Anatomy of an Error – Why forecasts missed the 2016 result

Anatomy of an Error – Why forecasts missed the 2016 result

On election day 2016 the 538 forecast gave Hillary Clinton a 71.4% chance of winning. Of course, she did not. Forecasts now given Biden an even bigger advantage, but coverage of the race is haunted by the miss in 2016. It shouldn’t be. We know what went wrong in 2016, and we can see that Biden’s advantage is more resilient to the issue.

The Midwest Mistake

It is sometimes said that the polls were wrong in 2016, but it wasn’t that simple. Nationally Clinton’s poll lead was only slightly overstated, 538 had her 3.6% ahead and she won by 2.1%. But she didn’t lose 1.5% of her expected votes everywhere, the error was concentrated in certain states.

As is well known, the error was much larger in the Midwest where Trump overperformed against the final forecast by just over 6% in Wisconsin and over 4% in Michigan and Pennslyvania. This tipped those states, and the electoral college.

He did even better in some other states, overperforming by double digits in states like Wyoming, Kentucky, and North Dakota (though some of that was probably down to sparse polling of those safe states). By contrast, Clinton beat the forecast in over a dozen states (and crushed it by 16.3% in DC).

The pattern of this error was not random, because the cause was not random. 538 and others missed Trump’s victory because the polls were undersampling white voters without a college education.

The Demographic Determination

Back in 2016 most polls ensured they had a balanced sample in terms of gender, age, and racial background. But many didn’t balance by education level, especially within racial groups. Trump’s strength among white non-college voters was underestimated as a result, and the error stems directly from that. Below you can see this relationship in chart form. The correlation is strong, if not perfect.

Nationally, 44% of registered voters in 2016 were white non-college voters. At the top right we have West Virginia, a state with 68% white non-college voters, where Trump beat his forecast by 15.6%. At the bottom left DC and Hawaii, with 5% and 17% white non-college respectively, were Clinton’s biggest overperformances.

Trump beat the forecast, but far from evenly. In states with 50% or more white non-college voters he beat the forecast by an average of 7.7%. But in states with under 50%, Clinton actually outperformed by 0.7%.

Biden’s Twin Paths to Victory

This is where the breadth of Biden’s lead over Trump makes his lead resilient. He has extended the swing states from the Midwest to the Sun Belt, a series of ‘soft-south’ states with very different demographics. For Trump to win again due to forecast error he doesn’t need a polling miss, he needs two of them in two different demographic groups.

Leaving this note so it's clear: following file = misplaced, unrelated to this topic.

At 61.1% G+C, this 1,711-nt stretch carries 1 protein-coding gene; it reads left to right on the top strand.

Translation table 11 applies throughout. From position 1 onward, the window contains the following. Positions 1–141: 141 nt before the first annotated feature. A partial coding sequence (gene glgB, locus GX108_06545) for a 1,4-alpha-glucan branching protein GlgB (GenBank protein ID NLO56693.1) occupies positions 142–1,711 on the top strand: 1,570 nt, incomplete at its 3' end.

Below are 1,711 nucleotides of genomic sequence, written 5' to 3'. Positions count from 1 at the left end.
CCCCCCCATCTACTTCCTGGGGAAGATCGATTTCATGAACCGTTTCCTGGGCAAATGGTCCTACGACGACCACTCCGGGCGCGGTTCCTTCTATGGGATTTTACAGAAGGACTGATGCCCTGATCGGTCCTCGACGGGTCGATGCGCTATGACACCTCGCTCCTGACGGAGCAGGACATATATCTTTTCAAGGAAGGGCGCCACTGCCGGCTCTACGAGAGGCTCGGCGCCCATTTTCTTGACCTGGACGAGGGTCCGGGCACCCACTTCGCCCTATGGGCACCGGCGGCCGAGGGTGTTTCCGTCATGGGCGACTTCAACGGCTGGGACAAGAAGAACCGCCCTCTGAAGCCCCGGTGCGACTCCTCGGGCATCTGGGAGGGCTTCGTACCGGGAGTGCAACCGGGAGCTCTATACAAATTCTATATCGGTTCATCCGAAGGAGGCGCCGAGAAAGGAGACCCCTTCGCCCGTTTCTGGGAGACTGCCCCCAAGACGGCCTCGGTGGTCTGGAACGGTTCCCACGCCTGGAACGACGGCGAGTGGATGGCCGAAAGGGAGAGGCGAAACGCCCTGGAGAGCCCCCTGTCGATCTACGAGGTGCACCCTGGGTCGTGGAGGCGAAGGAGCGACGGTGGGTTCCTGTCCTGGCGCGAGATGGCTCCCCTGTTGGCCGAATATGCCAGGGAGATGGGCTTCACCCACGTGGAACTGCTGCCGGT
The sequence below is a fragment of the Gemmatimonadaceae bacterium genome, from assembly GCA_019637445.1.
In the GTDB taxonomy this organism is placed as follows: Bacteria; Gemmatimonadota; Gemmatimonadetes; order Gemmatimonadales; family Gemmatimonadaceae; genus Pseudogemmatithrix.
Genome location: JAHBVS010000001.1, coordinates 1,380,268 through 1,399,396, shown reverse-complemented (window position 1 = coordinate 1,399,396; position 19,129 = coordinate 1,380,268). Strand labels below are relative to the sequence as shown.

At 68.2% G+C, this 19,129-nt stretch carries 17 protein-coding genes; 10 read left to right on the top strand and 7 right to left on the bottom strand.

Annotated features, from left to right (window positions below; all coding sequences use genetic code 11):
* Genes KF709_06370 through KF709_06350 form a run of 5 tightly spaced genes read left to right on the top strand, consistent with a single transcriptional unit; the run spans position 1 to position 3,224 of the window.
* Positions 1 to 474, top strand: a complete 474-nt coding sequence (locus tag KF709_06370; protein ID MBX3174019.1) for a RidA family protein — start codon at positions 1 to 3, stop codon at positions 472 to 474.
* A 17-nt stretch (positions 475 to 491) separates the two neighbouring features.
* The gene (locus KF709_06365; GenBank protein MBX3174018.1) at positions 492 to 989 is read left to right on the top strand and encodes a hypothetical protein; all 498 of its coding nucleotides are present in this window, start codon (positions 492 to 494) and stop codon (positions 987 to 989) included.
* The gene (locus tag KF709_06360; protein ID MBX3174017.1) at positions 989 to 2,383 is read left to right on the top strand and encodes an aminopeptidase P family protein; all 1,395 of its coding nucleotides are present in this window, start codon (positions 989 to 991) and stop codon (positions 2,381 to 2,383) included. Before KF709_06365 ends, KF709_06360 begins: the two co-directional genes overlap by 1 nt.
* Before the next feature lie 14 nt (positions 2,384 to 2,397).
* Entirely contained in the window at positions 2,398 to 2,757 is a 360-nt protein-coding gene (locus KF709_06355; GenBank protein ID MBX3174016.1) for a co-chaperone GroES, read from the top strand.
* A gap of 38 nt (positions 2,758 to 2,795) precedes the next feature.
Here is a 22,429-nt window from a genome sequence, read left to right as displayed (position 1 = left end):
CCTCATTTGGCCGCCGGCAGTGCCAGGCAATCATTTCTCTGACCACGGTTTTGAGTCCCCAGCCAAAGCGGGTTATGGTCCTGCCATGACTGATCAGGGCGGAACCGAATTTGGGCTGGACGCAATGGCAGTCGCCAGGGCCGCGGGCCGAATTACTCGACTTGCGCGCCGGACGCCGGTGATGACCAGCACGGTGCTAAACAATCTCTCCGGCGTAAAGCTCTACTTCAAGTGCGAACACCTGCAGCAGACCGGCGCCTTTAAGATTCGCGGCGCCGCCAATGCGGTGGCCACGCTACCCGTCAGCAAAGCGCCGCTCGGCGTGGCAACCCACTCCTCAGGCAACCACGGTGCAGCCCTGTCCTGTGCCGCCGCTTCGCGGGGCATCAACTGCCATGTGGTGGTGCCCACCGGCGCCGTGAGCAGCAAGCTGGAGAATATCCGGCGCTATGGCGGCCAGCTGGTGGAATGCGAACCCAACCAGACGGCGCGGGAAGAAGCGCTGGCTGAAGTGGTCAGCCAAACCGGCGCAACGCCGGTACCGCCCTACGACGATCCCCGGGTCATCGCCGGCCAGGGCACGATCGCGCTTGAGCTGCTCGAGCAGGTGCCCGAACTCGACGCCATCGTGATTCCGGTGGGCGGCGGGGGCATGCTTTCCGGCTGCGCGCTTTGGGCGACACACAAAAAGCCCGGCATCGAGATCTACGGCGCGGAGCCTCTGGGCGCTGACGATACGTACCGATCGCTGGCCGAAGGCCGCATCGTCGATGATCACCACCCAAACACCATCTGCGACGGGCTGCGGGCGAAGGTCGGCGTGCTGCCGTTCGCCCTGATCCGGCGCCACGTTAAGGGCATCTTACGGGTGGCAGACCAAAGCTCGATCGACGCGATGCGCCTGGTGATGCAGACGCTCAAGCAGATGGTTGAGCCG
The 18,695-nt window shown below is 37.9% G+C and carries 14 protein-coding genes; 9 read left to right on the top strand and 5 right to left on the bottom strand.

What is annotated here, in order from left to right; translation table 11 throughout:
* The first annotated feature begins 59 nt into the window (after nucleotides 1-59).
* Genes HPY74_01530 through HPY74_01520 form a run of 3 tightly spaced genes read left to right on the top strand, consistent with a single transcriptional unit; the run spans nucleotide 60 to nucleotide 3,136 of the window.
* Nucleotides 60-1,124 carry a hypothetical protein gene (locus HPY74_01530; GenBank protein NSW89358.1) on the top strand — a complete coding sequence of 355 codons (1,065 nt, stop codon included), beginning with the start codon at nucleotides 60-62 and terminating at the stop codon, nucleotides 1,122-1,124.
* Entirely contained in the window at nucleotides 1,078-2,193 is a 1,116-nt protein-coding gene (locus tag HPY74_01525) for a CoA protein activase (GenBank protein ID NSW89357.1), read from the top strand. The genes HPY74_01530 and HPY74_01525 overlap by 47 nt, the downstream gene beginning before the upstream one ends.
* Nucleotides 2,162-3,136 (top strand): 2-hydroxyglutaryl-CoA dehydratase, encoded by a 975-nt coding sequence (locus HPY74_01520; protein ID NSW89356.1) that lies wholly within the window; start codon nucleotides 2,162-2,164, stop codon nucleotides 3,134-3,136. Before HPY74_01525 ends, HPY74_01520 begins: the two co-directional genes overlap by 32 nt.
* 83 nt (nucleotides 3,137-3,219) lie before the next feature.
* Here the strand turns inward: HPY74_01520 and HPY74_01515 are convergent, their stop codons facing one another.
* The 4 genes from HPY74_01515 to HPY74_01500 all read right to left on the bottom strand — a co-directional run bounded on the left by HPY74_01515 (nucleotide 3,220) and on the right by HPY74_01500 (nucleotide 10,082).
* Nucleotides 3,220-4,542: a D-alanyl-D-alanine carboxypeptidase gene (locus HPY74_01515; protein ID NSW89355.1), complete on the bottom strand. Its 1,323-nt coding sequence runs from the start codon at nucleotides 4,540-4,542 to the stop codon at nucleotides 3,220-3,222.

As well as consistent leads in the Midwest states that Clinton lost, all of which have over 50% non-college whites, Biden also has leads of over 3% in Florida, Arizona, and (by a slightly smaller margin) North Carolina. These states have barely 40% non-college whites. This may also be why Democrats are looking strong in Georgia, a state only 37% non-college white in 2016. Demographics have also shifted against him; the US becomes about 2% less non-college white every four years.

In 2016, Trump barely overperformed in these states, the forecast miss was well under half of what it was in the Midwest. Now he needs to come from behind in the Midwest and the Sun Belt, beating expectations with two very different sets of voters.

Demographics are not destiny

There are limits to this analysis, of course. Oregon and Vermont are both majority white non-college votes where Clinton not only won easily but beat the forecast. There are other factors at play in how people vote as individuals and how states swing. But while demographics aren’t everything, they are the headwinds or tailwinds which a candidate faces in each state.

Consequently, Biden’s multiple paths to the Presidency make him unusually resilient against forecast error.

Trump has paths to victory, but he needs to be genuinely more popular across the board than the polling suggests. In 2016 he got the right voters in the right places, but repeating that trick is an awful lot harder this time. People looking for ways Trump can win should focus more on unexpected events which could change minds than unexpected errors missing minds already changed.

Pip Moss

Pip Moss posts on Political Betting as Quincel. His bets on the 2020 election are mostly on Biden winning. You can follow him on Twitter at @PipsFunFacts.

All numbers from the 2016 forecast are using the Polls Only Forecast. All numbers from the 2020 forecast are from 13 October. All demographic numbers are from the ‘States of Change’ 2019 report by the Centre for American Progress.

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